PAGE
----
Chechnya: Islamist militants in 1999 invade Dagestan (but these people are “anti-imperialists”?) The people of Dagestan overwhelmingly opposed the expansionist Wahhabi thugs attempt to overtake them and establish a separatist Islamic Republic. Chechen terrorists engaged in a number of slaughters of civilians in Russian territory and provoked a war. Mujahadeen from all the world came to fight Russians.

    Right now, the imperialists are trying to Belarus what they did to Nicaragua. They explicitly are using the Contra/NED model against the government there. Belarus is “too friendly” to Russia and its economy is too socially controlled. Instead of rallying to support Belarus against yet another imperialist gambit against Russia’s neighbors, elements of the so-called “left” in the United States, particularly self-proclaimed “Maoists” and Trotskyists, attack Russia.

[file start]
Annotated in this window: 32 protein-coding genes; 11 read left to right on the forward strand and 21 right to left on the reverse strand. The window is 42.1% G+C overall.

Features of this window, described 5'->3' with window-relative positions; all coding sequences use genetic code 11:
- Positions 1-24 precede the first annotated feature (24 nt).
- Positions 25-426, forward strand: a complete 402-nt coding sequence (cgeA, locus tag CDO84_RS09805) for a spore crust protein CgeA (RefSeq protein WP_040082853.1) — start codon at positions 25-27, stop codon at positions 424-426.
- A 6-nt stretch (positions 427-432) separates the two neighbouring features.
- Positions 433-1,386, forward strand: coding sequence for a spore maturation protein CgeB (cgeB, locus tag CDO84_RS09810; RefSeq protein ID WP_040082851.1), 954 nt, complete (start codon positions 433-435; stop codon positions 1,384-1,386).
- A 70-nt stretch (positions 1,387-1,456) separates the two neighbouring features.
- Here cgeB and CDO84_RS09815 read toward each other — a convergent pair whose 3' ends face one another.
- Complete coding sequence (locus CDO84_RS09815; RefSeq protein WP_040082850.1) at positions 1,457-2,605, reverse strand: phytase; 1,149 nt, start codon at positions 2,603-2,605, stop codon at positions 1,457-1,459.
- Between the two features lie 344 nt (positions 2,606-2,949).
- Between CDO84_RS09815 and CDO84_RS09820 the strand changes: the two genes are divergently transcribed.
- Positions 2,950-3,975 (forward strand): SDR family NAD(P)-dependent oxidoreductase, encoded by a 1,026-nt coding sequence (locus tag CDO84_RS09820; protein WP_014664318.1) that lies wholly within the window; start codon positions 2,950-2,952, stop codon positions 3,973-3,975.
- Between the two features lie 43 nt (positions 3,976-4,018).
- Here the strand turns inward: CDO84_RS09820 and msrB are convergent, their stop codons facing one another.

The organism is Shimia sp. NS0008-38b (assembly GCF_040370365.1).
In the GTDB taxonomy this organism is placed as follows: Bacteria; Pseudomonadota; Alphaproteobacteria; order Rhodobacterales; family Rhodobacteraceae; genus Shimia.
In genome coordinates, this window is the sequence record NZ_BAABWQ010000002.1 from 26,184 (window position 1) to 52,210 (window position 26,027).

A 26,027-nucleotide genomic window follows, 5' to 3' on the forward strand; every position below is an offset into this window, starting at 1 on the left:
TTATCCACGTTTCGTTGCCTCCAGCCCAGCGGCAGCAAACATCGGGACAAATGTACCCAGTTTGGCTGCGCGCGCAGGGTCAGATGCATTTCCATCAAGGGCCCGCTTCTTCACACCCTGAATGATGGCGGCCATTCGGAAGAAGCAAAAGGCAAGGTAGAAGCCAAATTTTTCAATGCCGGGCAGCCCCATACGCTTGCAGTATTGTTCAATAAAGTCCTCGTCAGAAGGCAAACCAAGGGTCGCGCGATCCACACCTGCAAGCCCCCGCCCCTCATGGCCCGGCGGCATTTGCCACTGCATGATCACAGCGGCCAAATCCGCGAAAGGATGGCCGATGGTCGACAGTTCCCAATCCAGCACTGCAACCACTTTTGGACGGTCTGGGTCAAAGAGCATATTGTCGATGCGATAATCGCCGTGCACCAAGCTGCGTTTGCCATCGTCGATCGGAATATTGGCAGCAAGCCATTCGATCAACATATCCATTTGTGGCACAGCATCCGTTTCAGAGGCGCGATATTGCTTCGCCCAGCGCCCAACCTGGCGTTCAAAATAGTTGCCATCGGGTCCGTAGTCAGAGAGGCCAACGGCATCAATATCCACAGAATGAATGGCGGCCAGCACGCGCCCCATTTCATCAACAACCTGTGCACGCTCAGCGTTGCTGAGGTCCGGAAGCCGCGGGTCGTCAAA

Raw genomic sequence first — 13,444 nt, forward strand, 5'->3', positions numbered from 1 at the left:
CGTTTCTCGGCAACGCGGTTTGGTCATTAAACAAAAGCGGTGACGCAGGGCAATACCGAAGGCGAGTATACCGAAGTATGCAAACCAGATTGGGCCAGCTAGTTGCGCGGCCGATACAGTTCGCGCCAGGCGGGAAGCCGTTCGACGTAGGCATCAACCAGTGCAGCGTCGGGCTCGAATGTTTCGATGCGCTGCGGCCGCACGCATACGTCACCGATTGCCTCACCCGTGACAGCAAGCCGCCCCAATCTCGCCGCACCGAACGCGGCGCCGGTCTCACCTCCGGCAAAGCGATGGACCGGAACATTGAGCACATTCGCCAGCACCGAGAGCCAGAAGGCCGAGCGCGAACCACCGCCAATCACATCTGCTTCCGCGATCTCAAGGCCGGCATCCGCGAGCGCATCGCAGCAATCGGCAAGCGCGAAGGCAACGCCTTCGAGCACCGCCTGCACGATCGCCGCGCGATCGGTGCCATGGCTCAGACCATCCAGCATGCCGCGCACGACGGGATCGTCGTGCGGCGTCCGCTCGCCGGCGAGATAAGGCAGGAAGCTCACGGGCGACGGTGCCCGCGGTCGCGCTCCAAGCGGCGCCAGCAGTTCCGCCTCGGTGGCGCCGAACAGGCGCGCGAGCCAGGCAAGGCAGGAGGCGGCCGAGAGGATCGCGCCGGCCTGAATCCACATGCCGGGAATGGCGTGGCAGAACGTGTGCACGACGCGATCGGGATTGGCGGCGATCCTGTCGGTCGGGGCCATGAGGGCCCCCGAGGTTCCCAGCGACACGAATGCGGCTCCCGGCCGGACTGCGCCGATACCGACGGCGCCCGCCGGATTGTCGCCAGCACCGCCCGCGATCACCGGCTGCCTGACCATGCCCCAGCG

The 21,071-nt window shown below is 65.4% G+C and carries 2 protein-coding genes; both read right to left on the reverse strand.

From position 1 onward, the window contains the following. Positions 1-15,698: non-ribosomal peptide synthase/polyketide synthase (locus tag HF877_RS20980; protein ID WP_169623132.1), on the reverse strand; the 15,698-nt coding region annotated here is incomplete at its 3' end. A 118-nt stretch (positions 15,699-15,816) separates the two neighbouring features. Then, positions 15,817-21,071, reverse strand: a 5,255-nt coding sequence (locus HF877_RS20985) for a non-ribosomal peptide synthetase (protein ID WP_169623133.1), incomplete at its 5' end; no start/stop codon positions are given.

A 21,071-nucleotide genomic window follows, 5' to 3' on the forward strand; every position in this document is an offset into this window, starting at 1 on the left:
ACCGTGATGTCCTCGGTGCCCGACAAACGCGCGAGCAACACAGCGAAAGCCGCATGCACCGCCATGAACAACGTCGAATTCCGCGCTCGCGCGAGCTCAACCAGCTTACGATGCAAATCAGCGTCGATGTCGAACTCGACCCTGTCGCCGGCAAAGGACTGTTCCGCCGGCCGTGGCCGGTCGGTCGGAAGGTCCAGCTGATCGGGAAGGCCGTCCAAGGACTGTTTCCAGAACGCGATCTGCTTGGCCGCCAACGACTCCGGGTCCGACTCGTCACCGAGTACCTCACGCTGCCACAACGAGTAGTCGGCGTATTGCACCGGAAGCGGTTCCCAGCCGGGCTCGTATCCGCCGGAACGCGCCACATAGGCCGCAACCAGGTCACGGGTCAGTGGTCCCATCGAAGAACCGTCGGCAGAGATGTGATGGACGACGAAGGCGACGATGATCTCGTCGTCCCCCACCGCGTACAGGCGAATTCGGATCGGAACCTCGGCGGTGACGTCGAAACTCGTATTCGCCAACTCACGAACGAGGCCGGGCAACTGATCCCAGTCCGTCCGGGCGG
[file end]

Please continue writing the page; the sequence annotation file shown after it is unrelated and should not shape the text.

I believe the willingness to swallow any and all anti-Russian propaganda the West puts out is evidence of anti-Russian chauvinism stemming back from the Cold War era. The idea that the government that was supporting anti-colonial liberation (USSR) struggles was “social imperialist”, while “Maoists” who were aligning directly with countries like Pinochet’s Chile and Pretorian South Africa were the real anti-imperialists, is a joke.

  18. By the way, the Chechen terrorists have extensive ties to Al Qaeda, transnational crime (especially drug) syndicates, the KLA, and other pro-American terrorist outfits. The Pakistani ISI basically directs the Chechen mujahadeen, and the ISI has taken its marching orders from Washington. Chechens were trained and indoctrinated in Pakistan-run camps set up by the CIA. Many of them were also trained in Taliban-run camps in Afghanistan. The beneficiaries of the war in Chechnya are Western oil companies that want monopoly control over pipeline routes around the Caspian.